June 30, 2017
On a sleepy Friday evening at the beginning of a long 4th Of July weekend, Westbury's NYCB Theatre was filled with the sounds of both Woodstock (Big Pink) and the Jersey Shore. The Weight Band featuring players who were either actual players in the Band, or are directly and deeply connected to the group's legacy and Southside Johnny & the Asbury Jukes provided an evening of fun energetic rock, R&B, soul, rockabilly, pop that had the audience dancing in the aisles and singing along.
The Weight Band, featuring Jim Weider and Randy Ciarlante from the Band, Brian Mitchell of the Levon Helm Band, Marty Grebb played with Rick Danko and Richard Manuel, and Albert Rogers who played with Levon Helm and Garth Hudson, began the festivities with a note perfect version of "Stagefright."
Expertly keeping alive the spirit, music and essence of the group while celebrating the lives and legacies of the member so the Band who have passed (Manuel, Danko and Helm), the Weight Band joyfully performed "King Harvest Has Surely Come," "Ophelia" (which Weider stated was dedicated "to Mr. Allen Toussaint from New Orleans and Mr. Levon Helm. This goes out to them."), a rollicking "Rag Mama Rag," "It Makes No Difference" (dedicated to Rick Danko), "Life is a Carnival," "The Night They Drove Old Dixie Down" and "Up On Cripple Creek."
The performance ended with Southside Johnny (on harmonica and background vocals) and the Southside Horns joining the players for powerful and memorable versions of "The Weight" and "The Shape I'm In."
The songs were faithfully re-created with the appropriate DNA that can only be provided by those connected to the Band. The Weight Band did the Band proud and the audience was thrilled.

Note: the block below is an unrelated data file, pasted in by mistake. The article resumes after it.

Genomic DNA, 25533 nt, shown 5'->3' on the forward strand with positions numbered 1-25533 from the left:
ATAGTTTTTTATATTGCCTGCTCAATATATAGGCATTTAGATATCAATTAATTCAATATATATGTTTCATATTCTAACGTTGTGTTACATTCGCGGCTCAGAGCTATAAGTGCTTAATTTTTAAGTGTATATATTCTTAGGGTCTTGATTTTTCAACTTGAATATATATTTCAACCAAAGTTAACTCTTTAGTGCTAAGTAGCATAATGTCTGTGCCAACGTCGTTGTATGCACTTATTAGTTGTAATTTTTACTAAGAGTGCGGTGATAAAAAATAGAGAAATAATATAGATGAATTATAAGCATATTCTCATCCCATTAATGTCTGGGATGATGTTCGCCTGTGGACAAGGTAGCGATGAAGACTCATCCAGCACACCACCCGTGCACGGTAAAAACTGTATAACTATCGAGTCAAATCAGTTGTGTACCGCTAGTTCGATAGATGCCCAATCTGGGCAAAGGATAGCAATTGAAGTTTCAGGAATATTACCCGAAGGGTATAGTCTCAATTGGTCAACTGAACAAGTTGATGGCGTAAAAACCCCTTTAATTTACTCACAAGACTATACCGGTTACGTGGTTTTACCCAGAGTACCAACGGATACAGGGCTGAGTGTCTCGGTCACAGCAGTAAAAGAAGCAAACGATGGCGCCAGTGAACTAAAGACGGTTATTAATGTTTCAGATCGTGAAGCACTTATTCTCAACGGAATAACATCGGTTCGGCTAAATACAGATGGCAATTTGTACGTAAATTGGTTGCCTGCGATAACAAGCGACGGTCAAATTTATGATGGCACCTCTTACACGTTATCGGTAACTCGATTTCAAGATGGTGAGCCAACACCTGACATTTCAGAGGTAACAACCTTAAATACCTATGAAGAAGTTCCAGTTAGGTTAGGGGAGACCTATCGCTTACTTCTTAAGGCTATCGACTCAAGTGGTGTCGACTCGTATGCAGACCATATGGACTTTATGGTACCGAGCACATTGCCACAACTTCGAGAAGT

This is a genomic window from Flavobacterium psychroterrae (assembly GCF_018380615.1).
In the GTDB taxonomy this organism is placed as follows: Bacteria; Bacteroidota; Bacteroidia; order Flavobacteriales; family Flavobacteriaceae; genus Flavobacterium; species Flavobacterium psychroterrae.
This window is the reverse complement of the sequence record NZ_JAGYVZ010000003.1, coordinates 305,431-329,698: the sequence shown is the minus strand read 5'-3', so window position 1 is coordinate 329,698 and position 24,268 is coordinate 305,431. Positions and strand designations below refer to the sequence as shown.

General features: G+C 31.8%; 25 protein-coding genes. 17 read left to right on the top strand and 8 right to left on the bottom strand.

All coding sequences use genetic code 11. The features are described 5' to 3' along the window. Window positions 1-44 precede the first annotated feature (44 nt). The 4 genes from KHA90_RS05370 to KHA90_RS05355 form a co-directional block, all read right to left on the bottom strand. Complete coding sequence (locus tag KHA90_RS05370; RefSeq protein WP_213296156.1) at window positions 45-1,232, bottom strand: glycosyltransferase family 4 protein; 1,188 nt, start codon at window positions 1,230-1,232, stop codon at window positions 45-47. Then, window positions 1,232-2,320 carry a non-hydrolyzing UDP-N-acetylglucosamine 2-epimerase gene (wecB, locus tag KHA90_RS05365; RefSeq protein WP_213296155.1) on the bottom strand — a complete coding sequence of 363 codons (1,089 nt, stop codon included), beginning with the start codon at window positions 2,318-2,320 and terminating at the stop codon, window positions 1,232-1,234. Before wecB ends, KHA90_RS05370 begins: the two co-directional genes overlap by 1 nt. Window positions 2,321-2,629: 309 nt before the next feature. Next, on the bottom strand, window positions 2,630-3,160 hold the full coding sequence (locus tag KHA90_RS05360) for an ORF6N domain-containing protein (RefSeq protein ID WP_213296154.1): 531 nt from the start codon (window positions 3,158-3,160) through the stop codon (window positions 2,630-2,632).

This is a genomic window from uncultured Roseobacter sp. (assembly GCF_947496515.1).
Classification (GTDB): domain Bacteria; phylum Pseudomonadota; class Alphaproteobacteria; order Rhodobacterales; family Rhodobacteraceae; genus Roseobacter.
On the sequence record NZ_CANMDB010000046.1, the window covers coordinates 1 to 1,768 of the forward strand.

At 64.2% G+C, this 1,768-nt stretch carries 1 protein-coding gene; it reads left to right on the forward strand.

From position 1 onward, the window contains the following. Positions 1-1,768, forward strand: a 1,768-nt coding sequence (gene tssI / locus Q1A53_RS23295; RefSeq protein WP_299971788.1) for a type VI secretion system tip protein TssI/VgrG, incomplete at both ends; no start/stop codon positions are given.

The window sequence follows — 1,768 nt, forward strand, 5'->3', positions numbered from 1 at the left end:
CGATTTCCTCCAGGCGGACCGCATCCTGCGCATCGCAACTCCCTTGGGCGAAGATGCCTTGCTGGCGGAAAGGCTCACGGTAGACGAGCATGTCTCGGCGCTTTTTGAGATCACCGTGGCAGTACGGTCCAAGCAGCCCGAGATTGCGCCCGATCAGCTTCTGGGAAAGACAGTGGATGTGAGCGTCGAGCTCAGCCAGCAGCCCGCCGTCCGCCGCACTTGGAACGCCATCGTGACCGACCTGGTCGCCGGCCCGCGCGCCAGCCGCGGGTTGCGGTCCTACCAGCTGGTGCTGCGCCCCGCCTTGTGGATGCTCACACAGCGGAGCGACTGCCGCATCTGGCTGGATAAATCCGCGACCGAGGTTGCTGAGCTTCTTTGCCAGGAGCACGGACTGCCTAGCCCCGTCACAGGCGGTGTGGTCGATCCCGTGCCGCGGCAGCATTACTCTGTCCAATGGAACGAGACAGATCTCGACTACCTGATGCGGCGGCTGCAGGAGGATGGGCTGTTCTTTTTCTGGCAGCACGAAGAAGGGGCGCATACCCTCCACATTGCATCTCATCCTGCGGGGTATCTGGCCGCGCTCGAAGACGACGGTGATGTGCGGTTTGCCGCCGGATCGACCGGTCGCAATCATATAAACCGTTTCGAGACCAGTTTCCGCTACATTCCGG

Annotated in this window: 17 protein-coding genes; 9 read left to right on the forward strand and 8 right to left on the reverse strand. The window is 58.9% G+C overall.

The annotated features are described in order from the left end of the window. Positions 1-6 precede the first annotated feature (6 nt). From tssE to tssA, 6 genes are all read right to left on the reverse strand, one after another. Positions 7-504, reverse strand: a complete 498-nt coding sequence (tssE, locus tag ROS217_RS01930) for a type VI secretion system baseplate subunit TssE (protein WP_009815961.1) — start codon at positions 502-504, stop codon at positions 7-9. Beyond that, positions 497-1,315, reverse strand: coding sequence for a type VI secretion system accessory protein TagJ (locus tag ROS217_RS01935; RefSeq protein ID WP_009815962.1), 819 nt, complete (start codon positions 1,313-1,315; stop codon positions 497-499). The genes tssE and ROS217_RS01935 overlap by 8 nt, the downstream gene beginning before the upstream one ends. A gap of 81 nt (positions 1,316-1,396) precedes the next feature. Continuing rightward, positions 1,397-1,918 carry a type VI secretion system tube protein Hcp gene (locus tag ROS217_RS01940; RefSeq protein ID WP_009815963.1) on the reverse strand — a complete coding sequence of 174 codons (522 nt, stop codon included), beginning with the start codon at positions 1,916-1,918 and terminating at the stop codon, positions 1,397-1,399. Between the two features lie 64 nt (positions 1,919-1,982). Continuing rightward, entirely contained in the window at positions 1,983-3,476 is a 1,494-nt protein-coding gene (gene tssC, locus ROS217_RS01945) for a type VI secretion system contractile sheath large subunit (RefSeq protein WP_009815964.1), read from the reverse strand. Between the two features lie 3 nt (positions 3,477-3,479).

After a short intermission, at approximately 9:25pm, headliner Southside Johnny & The Asbury Jukes took over. The second act to rise from the late '60s/early '70s Jersey Shore music scene, the Asbury Jukes followed Bruce Springsteen's emergence and came to early prominence based on the songwriting abilities and album production of early member Steve Van Zant (then known as Miami Steve), some songs gifted to the band by Springsteen and the blue-eyed soul vocals provided by Southside Johnny Lyon. Currently the Asbury Jukes are comprised of Lyon, keyboardist Jeff Kazee, bassist John Conte, guitarist Glenn Alexander, drummer Tom Seguso, saxophonist/percussionist John Isley, trumpeter Chris Anderson and trombonist Neal Pawley.
Lyon and his cohorts delivered a tight eighteen song main set that leaned heavily on the group's Springsteen/Little Steven-influenced history, including the opening number "Until The Good Is Gone," "Love On The Wrong Side of Town," "Take It Inside," "Some Things Just Don't Change" "All The Way Home," "Angel Eyes," and "Forever" while effortlessly mixing in newer fare such as "Passion Street," "Spinning" from Soultime (Leroy Records, 2015) and older cover tunes like Sam & Dave's "Broke Down Piece of Man," the Rolling Stones' "Happy," Little Walter's "Key To The Highway" and the Left Banke's "Walk Away Renée."
The freewheeling, fun-filled performance was punctuated by a few stories and the interplay between Lyon and Kazee. Not only was Kazee the perfect foil for Lyon (a consummate showman), but his sweet vocals helped Lyon through the evening. Lyon, whose voice sounded a bit rough, soldiered through with an electrifying performance despite being a bit raspy and hoarse. The main set ended with "All Night Long" from 1992's Better Days (Impact Records) and the Van Zant-penned "I Don't Want To Go Home" from the band's 1976 Epic Records debut album of the same name.
The band then came back for its encore and launched into the Springsteen-penned "Talk To Me," all the while shimmied and danced across the stage. The combination of the choreographed dance moves by the horn section, with Anderson showing that he was especially adept at spinning his trumpet on his finger, re-energized the crowd and sent them off into the night singing, dancing and bopping along with a feel-good high that can only be provided by Southside Johnny & the Asbury Jukes--one of the greatest bar bands to take the stage.
Photo Credit: Christine Connallon